Goa live.

There is something in the air of Goa, apart from the fact that there is lot of water vapour in it considering the beach is rather close, the apparent chill climes are what attract people in droves. In the peak season, Goa is unbelievable, the crowds are massive and unless one is staying in W, one would have to ensure massive reservations, dodge Russian travellers on the beach for the best shack views and of course be ready to be swamped in street markets! While eat, sleep, repeat could be the mantra of the day, swim, shop, surf make up for all the time in the day. With a beach or so walkable, Goa becomes more applauseable, with a ton of so of beaches there are some that are to be keenly avoided while others can be finished starting from the north.

Right at the northern most part is Arambol following which are Mandrem, Ashvem, Morjim and then come Anjuna, Calangute, Candolim before heading to Dona Paula and Bambolim. Of these Ashvem is highly popular with stunning views and places for chilling by the dozen, though the beach is much cleaner and more beautiful than the precincts of Calangute which is best avoided. Candolim on the other hand is wonderful offering up views of the fort Aguada. The southern beaches of Colva, Varca, Mobor and Canacona are much calmer and away from the party places of the state but are good enough to enjoy nature at its best. For food Susegado brings out the best of Goan cuisine, Thalassa serves up a Greek storm, Antares gives Greece a sigh and EDM a roll, Yazu the best of experience and cuisine without overdoing the Greek whites that are a given in the state of Goa. Gunpowder is rated super high but the South Indian fare there is not fun to say the least. Jamun in Goa sticks to Indian and the Burger factory pays ode to Burgers than are milled from a factory of sorts. All in all there is so much to eat in Goa, literally the cuisines of the world in one platter and the themes and mixes are just amazing. We stayed at the Hard Rock hotel and while the brand works I’d highly recommend Marquis beach resort, due to its proximity to the beach and it’s new rooms for sure. Located in Candolim it is very close to happy places and stores that imbibe the vibe of Goa.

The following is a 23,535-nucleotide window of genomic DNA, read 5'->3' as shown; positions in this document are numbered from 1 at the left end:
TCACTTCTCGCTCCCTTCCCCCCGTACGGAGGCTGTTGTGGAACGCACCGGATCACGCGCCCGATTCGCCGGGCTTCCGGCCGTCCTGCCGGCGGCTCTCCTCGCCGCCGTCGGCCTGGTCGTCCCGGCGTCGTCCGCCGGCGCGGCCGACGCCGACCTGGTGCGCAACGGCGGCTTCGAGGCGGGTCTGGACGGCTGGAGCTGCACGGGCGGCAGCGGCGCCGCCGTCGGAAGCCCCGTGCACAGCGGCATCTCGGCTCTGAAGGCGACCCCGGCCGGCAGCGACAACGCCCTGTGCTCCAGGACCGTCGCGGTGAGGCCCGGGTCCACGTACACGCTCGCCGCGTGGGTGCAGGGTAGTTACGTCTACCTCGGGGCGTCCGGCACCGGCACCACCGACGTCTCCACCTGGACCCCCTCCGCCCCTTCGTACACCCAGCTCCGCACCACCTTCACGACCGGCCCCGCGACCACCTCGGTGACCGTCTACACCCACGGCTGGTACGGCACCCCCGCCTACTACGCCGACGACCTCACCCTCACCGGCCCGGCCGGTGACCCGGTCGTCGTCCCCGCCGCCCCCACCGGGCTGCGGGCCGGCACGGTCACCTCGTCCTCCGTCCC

But the star of this round of Goa was definitely Assagao, a quiet inland village known for leafy streets and lined with elegant colonial villas and Portuguese era churches. It is today a hub for creative businesses, home to design stores, upscale resorts, restaurants and yoga studios. The vibe of Assagao was simply amazing. My favourite haunts in Assagao were Rangeela and No nasties (I have long been their planet positive clothing consumer, right when they started in 2015) but Rangeela was surely a find. They stock most of their merchandise from Cochin Blue, a South Indian company that sells really pretty house and clothes wear. All available online ofcourse but one can’t exactly feel the vibe online!! The boutique hotels in Assagao feel highly Portuguese and while staying there one my indulge in laisse faire Portuguese neighbors sitting around in verandahs and literally swatting flies! The houses that have been converted to restaurants are so super snazzy that one would never want to leave. Jamun is one such restaurant where the attention to detail and the personal touch is absolutely touching. The restaurant that sits in an old Portuguese house, still holds the old well and all its rooms intact. The name and theme is inspired by all things Indian, specifically Goan, with a special mention made to the tropical fruit that is super indigenous called the jamun. The food by itself is delightful ofcourse.

Goa is fast commercialising, franchising and changing at the speed of light. Not too different from the world we live it. However it would have been nice if Goa balanced all that new with the old a bit better. That’s exactly what I felt being in the state of wonder.